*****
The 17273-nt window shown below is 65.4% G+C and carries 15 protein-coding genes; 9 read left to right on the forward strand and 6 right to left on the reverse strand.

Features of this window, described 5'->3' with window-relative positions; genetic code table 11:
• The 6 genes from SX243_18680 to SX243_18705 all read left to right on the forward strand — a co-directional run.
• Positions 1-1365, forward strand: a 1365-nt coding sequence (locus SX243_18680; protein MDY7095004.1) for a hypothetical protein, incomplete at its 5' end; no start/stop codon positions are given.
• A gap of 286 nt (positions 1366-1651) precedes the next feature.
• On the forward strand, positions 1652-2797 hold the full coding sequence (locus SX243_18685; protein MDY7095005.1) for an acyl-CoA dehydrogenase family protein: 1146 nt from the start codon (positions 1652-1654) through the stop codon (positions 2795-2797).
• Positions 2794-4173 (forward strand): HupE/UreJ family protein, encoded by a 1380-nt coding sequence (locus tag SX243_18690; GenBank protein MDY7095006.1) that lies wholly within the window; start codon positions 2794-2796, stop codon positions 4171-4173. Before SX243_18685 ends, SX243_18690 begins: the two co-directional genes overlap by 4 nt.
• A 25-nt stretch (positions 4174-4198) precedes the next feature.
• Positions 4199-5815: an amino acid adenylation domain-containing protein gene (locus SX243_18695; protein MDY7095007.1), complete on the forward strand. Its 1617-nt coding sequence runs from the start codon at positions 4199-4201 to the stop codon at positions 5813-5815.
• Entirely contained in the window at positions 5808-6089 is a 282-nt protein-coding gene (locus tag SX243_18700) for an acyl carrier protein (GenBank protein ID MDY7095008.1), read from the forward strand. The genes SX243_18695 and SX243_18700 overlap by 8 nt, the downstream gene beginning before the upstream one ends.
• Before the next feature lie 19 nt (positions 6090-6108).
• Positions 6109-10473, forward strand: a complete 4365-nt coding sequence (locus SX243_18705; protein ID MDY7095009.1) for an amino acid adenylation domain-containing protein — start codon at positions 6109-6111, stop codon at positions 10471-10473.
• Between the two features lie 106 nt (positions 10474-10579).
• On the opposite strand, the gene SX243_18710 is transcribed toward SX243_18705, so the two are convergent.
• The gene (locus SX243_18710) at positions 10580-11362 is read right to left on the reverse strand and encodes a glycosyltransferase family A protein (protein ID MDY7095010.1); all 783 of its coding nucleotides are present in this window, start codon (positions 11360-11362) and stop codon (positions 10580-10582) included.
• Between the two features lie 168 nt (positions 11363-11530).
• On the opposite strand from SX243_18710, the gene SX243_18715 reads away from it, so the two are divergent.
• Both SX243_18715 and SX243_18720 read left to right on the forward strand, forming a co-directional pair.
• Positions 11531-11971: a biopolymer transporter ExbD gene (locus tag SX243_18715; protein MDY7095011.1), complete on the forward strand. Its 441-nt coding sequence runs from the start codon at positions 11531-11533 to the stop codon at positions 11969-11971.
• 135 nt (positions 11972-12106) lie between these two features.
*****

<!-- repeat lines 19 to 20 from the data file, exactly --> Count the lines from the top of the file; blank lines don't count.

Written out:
• Positions 11531-11971: a biopolymer transporter ExbD gene (locus tag SX243_18715; protein MDY7095011.1), complete on the forward strand. Its 441-nt coding sequence runs from the start codon at positions 11531-11533 to the stop codon at positions 11969-11971.
• 135 nt (positions 11972-12106) lie between these two features.